November 16, 2018

Gaia unveils ghost galaxy

The Gaia mission has uncovered a major event in the formation of our Milky Way galaxy, now thought to be the result of a merger with a smaller galaxy called Gaia-Enceladus. “This discovery completely changes our perception of galactic structures as we thought we knew them”, according to Carine Babusiaux, a research scientist at the IPAG planetology and astrophysics institute/OSUG, the Grenoble universe sciences observatory, in charge of simulations for the Gaia mission and co-author of a paper announcing the discovery in the journal Nature.

Gaia-Enceladus stars across the sky. ©ESA/Gaia/DPAC; A. Helmi et al 2018

Gaia determines position and movement of stars

Five years into its mission, the Gaia satellite has reaped an unprecedented harvest of data. Its original goal was to survey the position and velocity in three dimensions of approximately 1% of the stars in our galaxy. Gaia has so far surveyed more than 1.7 billion stars and science teams are continually adding to the catalogue as data analysis advances. Ultimately, the 450 scientists and engineers working on this European mission aim to establish a 3D picture of the Milky Way and its movements. For that, the satellite has a suite of three instruments: an astrometer to measure the position of stellar objects; a spectrometer to measure their velocities along the line of sight; and a photometer to characterize their physical properties (temperature, gravity, metal content, etc.).

Stand-out stars

During Gaia’s survey, 30,000 stars in particular attracted scientists’ attention as a somewhat ‘odd’ collection. Carine Babusiaux explains: “Using the radial velocities of these stars calculated by CNES, the mission science team saw they were moving in the opposite direction to the hundreds of billions of stars making up our galaxy. What’s more, their orbit was a little more elliptical than the other stars. At the same time, other teams determined their colour and absolute magnitude, which also showed that the stars stood out on the Hertzsprung-Russell diagram that compares stars according to their temperature and brightness.” This collection was too distinct from the rest of the stellar population not to have originated outside our galaxy, but two more elements were needed to validate this hypothesis: the stars’ chemical composition—determined using the APOGEE spectrograph—confirmed that the interlopers weren’t in our galaxy when it was formed, while numerical simulations by a team led by Amina Helmi at the University of Groningen in The Netherlands showed that the merger of two galaxies could yield a result similar to that observed in this stellar collection (see video below).

Simulation d'une collision entre une jeune galaxie comme la Voie lactée et une plus petite galaxie comme Gaia-Encelade © Koppelman, Villalobos and Helmi, Kapteyn Astronomical Institute, University of Groningen, The Netherlands.

The Gaia-Enceladus galaxy

All the results pointed to the Milky Way having merged with a smaller galaxy in its early youth, some 10 billion years ago. The mass ratio between the two was nonetheless four to one, so our galaxy would have been completely reshaped by this accretion event. Subsequently, it swallowed up other galaxies, but with a much less voracious appetite. So this ancient merger remains a major event in the Milky Way’s history. Called Gaia-Enceladus after the Greek giant Enceladus, son of Gaia (the Earth) and Uranus (the Sky), this alien collection was completely consumed and its ancient stars today form most of the inner halo of the Milky Way. The stars already present in our galaxy at the time of the merger would also have been disturbed by this massive influx of exogenous stars.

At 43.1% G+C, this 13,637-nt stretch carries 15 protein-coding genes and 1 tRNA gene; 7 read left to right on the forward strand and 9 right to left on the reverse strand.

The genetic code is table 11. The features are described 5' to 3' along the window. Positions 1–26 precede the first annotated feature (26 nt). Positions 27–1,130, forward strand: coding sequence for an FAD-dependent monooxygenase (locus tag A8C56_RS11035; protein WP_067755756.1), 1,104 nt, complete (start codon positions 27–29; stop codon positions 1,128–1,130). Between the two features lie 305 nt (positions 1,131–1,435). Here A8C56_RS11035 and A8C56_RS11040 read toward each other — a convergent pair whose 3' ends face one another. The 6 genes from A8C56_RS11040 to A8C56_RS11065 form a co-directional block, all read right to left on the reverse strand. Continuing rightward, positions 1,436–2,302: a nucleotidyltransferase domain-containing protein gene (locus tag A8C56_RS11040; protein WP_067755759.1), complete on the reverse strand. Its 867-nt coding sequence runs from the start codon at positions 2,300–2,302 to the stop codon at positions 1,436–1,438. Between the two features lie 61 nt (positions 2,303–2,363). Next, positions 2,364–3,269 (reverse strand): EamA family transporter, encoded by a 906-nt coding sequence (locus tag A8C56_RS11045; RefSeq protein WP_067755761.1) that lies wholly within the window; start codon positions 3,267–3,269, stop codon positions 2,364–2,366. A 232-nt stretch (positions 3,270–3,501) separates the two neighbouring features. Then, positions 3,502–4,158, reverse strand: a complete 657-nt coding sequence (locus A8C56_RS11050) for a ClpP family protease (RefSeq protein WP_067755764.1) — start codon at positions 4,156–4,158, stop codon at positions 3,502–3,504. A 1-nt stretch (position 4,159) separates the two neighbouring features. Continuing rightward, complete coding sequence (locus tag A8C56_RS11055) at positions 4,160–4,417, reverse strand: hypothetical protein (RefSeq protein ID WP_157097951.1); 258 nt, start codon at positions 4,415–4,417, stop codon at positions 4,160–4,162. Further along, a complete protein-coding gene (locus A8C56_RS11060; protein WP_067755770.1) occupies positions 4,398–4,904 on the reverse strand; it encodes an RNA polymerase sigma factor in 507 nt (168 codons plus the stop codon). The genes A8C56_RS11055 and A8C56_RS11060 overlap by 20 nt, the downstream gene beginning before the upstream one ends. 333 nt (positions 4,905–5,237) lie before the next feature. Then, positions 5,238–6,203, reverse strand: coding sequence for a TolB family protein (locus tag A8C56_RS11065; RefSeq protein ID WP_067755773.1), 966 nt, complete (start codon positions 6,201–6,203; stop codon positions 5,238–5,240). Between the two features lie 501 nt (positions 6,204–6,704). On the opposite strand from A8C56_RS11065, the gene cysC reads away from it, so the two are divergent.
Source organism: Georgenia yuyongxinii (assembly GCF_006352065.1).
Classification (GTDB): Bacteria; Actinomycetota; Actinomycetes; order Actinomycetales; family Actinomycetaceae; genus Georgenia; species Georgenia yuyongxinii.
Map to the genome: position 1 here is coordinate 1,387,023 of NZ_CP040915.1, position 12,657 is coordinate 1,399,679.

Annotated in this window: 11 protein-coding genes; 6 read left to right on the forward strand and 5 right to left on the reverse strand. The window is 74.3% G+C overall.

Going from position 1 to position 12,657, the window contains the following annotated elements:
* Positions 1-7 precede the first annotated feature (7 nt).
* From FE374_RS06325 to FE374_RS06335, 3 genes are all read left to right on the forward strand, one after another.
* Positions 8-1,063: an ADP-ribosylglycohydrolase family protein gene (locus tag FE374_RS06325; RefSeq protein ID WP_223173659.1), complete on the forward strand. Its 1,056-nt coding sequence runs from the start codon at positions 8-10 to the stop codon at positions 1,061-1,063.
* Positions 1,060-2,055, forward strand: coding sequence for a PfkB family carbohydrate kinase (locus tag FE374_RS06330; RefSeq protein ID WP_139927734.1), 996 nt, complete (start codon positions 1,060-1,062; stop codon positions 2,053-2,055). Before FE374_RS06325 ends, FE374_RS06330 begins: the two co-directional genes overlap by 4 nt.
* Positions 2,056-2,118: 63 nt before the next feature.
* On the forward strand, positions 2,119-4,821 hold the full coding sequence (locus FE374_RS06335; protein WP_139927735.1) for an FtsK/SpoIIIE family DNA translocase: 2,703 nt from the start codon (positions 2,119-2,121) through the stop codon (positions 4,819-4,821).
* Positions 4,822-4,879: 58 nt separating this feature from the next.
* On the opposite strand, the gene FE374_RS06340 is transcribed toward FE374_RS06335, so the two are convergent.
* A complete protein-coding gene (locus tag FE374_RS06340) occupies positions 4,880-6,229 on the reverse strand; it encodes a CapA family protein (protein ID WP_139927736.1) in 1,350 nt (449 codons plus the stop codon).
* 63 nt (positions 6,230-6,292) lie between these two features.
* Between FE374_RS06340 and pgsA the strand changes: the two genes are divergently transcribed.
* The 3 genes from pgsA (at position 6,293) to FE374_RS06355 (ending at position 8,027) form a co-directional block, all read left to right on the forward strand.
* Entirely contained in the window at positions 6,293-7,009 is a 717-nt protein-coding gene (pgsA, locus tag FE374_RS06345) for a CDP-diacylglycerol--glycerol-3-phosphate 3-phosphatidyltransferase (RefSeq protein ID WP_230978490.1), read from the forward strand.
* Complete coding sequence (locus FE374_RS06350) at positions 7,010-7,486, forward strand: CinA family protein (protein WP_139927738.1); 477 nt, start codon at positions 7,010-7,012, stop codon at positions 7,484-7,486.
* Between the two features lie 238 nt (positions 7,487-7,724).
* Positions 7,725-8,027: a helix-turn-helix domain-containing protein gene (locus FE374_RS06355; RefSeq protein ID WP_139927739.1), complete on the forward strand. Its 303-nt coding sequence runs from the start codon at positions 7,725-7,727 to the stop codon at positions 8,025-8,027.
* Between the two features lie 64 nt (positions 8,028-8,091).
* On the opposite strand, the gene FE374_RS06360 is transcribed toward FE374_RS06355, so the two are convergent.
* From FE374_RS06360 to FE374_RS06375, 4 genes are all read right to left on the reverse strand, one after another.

Our galaxy disturbed

The accretion of Gaia-Enceladus is thought to have helped the thick disk of our galaxy to form. “Gaia’s data show us that outside disturbances have major effects on our galaxy,” says Carine Babusiaux. Another study based on Gaia data and published in Nature in September has reached the same conclusion, using the radial velocity calculations performed by CNES for six million stars to reveal populations rotating non-uniformly about the galactic core. These stellar populations are located in the thin disc and are undulating as if echoing the vibrations of an ancient and distant shock. According to numerical simulations, these specific motions could be due to the passage of the dwarf galaxy Sagittarius near the Milky Way between 300 and 900 million years ago. “This recent research calls into question the sometimes simplistic picture we had painted of stellar motions. Now, we’re looking at galactic dynamics in a completely new way,” concludes Carine Babusiaux. And there will be more surprises in store for scientists, as Gaia will soon be releasing its third data catalogue to fuel fresh discoveries.


Amina Helmi, Carine Babusiaux, Helmer H. Koppelman, Davide Massari, Jovan Veljanoski & Anthony G. A. Brown (2018) The merger that led to the formation of the Milky Way’s inner stellar halo and thick disk, Nature, 563, pp85–88.


Carine Babusiaux
IPAG/OSUG and Paris Observatory/GEPI
E-mail: carine.babusiaux at
Tel.: +33 (0)4 76 63 56 17

Philippe Laudet
Head of Astronomy and Astrophysics programme, CNES
E-mail: philippe.laudet at
Tel.: +33 (0)5 61 27 31 18
Adress: Centre National d'Études Spatiales, 18 Avenue Édouard Belin, 31401 Toulouse Cedex 9, France